A Proper Vocal Warmup is Essential

Weekly Teaching Tip – July 4, 2011

One of the key ingredients to singing well and keeping your voice in shape is a good warmup. In my opinion, there are 4 steps or parts of a good warmup. You should always make sure that these 4 steps are gone through before singing if you want to perform at your optimum ability. A runner or a dancer would never think that they could perform at peak capacity without some stretching and a warm up, but many people think they can just go out and sing at any time with no thought of warming up the voice. Singing is a physical activity. Singers should consider themselves “athletes” and make sure that they train and work out to make sure that their body is working at optimum performance levels.

The 4 steps are these: 1-Loosen up and stretch the vocal folds (gently at first with the vocal folds touching very lightly or maybe not at all using bubble lips and “hooty” sounds if necessary). 2-Bring the  vocal folds together lightly (using squeaky mms, key, koo and other “light” sounds) 3-Press into the vocal folds to build strength and make sure they will hold (using no, mum, nay, nagh, etc) 4-Sustain and work on control and fine tuning.
It is important that a singer NOT move on to the the next step until they feel comfortable with the preceding step. Some days a singer will be able to move through these steps quite quickly, other days it may take considerable time and patience. Some days a dancer feels very loose and stretched out and they will feel they can go right out and do the jump splits right off (although they should be careful that they really are ready and they don’t pull or strain a muscle in doing so.) Other days the dancer will feel stiff, tight and sore and they will have to be much more gentle and patient before trying out anything extreme. The same is true of singers. Some days the singer will feel loose and great and will be able to move through the steps very quickly. Other days they will feel tight or sore or puffy and will have to move through the steps gently before being ready to perform well. Some days the singer may not even be able to move through all of the steps and will have to come back later and do more, perhaps even over a few days before they are really ready to sing (although this is rare and usually only in times of sickness or early vocal development.)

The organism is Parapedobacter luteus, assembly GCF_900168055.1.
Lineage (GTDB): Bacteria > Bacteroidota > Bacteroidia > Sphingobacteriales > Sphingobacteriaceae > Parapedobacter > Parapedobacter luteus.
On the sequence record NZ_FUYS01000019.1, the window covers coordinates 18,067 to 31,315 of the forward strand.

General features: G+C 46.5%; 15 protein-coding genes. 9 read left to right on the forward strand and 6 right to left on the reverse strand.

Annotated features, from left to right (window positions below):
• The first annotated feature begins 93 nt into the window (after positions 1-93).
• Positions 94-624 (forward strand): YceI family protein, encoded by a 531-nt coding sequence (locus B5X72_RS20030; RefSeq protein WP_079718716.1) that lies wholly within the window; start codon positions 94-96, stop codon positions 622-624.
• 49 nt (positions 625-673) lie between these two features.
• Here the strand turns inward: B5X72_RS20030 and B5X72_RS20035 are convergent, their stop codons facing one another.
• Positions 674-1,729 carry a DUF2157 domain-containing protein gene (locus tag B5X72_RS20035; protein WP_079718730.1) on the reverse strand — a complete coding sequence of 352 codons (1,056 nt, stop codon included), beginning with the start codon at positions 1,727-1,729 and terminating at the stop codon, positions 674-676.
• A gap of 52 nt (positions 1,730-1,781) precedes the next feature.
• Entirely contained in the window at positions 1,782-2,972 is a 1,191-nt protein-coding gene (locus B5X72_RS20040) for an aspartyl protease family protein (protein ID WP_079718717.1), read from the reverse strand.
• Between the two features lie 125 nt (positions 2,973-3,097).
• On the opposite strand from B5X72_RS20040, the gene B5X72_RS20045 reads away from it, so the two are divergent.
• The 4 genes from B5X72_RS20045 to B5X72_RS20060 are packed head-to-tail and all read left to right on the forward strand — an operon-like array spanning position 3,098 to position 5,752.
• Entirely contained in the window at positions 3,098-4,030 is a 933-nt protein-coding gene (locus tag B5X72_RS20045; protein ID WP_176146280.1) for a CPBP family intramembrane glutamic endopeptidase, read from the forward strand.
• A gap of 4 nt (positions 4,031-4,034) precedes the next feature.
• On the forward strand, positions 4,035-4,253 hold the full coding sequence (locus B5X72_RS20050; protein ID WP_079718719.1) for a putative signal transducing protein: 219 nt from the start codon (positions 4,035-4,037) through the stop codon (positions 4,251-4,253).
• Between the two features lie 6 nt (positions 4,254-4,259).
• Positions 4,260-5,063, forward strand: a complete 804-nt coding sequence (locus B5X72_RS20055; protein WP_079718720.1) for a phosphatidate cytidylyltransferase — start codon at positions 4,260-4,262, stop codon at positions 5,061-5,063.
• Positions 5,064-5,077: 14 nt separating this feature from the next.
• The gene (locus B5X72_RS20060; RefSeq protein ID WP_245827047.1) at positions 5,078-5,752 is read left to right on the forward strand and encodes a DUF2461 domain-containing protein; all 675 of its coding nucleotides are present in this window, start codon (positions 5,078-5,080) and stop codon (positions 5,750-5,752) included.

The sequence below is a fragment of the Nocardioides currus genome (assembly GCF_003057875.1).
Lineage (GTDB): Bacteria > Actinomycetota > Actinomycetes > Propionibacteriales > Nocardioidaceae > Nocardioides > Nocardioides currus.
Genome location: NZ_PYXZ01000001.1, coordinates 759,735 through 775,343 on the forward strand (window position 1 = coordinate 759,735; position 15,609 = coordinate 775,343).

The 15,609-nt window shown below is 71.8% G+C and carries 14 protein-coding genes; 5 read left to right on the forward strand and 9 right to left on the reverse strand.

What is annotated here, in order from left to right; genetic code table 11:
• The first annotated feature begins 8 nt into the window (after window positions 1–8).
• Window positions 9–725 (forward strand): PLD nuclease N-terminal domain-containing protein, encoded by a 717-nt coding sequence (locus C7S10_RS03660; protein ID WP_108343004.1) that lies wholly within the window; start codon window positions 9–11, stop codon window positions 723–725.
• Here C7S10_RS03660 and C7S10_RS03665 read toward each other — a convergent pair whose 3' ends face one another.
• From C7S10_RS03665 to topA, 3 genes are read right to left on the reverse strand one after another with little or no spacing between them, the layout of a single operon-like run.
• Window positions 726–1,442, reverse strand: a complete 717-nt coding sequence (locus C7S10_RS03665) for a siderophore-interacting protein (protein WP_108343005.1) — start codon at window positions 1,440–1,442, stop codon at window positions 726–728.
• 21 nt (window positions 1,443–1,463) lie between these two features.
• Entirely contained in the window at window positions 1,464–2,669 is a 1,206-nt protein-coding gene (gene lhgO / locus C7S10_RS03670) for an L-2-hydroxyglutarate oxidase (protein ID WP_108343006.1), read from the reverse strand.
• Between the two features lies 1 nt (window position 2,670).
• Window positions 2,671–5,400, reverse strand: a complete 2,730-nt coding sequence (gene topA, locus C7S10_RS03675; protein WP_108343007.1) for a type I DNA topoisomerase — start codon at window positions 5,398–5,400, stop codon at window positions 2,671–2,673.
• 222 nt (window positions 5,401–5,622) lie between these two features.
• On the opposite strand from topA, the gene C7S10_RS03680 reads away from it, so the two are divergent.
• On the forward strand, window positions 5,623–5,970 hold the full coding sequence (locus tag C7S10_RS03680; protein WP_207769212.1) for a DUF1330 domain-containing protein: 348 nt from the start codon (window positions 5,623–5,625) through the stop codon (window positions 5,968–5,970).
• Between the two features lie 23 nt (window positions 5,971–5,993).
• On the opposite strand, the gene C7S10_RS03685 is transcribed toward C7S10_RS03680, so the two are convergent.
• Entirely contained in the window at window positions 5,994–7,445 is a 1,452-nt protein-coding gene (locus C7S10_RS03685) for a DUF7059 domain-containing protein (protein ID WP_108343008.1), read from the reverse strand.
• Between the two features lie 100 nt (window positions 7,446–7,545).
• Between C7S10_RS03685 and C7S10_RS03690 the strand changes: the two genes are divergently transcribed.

In order to sing well the vocal folds need to be loosened, stretched and thinned and a thin coating of mucosa must be present on the vocal folds. By vocalizing, the vocal folds get in the proper condition and the warm up tells the brain to “send some moisture” to the vocal folds. Adequate hydration is very important for singers as the body must have an adequate supply of water to send to the vocal folds when needed. The warm up triggers the brain to send the moisture. It takes from 5 to 20 minutes sometimes for the vocal folds to be properly moisturized, stretched, thinned and ready for the demands singing requires.
The voice is very susceptible to stress, pollen, air pollution, lack of sleep, dryness and many other things. Pretty much the only “defense mechanism” of the vocal folds is to swell. If the vocal folds are puffy, swollen or stiff you don’t want to force them to work just as a dancer or runner wouldn’t want to force their tight or sore muscles to stretch. Except in extreme conditions when the vocal folds are so swollen that they cannot produce sound at all,  singers struggling with illness, allergies and many other problems can still vocalize. When done properly this can even speed up the process of vocal recovery. Singers need to be sensitive to their voices and make sure that they move through all of the steps each time they sing for best performance and to keep their voice in top shape before singing.

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